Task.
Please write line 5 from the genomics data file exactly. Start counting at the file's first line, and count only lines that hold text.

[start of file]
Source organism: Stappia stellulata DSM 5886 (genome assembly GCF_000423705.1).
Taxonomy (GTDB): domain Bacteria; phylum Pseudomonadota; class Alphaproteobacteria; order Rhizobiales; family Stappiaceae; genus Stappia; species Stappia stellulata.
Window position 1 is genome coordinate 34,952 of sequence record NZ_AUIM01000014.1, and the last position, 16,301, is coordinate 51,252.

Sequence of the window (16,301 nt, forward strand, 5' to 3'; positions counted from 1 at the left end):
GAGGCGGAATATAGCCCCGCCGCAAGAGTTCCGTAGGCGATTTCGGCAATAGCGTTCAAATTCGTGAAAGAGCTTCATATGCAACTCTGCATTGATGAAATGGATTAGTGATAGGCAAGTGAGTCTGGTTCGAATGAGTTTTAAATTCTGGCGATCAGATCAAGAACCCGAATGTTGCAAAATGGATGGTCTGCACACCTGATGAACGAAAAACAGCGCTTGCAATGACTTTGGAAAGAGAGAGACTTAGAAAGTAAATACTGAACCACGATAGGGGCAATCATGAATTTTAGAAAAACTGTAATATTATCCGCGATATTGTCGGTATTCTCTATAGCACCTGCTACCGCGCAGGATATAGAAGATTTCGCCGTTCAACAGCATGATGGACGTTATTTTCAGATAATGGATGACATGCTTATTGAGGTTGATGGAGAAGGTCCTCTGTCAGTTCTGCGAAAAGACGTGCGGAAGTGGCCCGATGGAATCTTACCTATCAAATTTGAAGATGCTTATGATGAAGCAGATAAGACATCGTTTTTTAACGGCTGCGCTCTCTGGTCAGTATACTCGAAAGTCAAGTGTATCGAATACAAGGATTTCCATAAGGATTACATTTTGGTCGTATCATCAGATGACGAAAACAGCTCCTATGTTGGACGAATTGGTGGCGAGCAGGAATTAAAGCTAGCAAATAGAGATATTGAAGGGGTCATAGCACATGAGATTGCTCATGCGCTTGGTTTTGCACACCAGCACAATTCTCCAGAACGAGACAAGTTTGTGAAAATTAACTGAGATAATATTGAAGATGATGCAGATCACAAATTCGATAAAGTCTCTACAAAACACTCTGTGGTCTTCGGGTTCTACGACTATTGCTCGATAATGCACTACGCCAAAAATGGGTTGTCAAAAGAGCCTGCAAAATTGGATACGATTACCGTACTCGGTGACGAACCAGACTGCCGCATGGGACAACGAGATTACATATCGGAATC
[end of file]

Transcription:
GAGGCGGAATATAGCCCCGCCGCAAGAGTTCCGTAGGCGATTTCGGCAATAGCGTTCAAATTCGTGAAAGAGCTTCATATGCAACTCTGCATTGATGAAATGGATTAGTGATAGGCAAGTGAGTCTGGTTCGAATGAGTTTTAAATTCTGGCGATCAGATCAAGAACCCGAATGTTGCAAAATGGATGGTCTGCACACCTGATGAACGAAAAACAGCGCTTGCAATGACTTTGGAAAGAGAGAGACTTAGAAAGTAAATACTGAACCACGATAGGGGCAATCATGAATTTTAGAAAAACTGTAATATTATCCGCGATATTGTCGGTATTCTCTATAGCACCTGCTACCGCGCAGGATATAGAAGATTTCGCCGTTCAACAGCATGATGGACGTTATTTTCAGATAATGGATGACATGCTTATTGAGGTTGATGGAGAAGGTCCTCTGTCAGTTCTGCGAAAAGACGTGCGGAAGTGGCCCGATGGAATCTTACCTATCAAATTTGAAGATGCTTATGATGAAGCAGATAAGACATCGTTTTTTAACGGCTGCGCTCTCTGGTCAGTATACTCGAAAGTCAAGTGTATCGAATACAAGGATTTCCATAAGGATTACATTTTGGTCGTATCATCAGATGACGAAAACAGCTCCTATGTTGGACGAATTGGTGGCGAGCAGGAATTAAAGCTAGCAAATAGAGATATTGAAGGGGTCATAGCACATGAGATTGCTCATGCGCTTGGTTTTGCACACCAGCACAATTCTCCAGAACGAGACAAGTTTGTGAAAATTAACTGAGATAATATTGAAGATGATGCAGATCACAAATTCGATAAAGTCTCTACAAAACACTCTGTGGTCTTCGGGTTCTACGACTATTGCTCGATAATGCACTACGCCAAAAATGGGTTGTCAAAAGAGCCTGCAAAATTGGATACGATTACCGTACTCGGTGACGAACCAGACTGCCGCATGGGACAACGAGATTACATATCGGAATC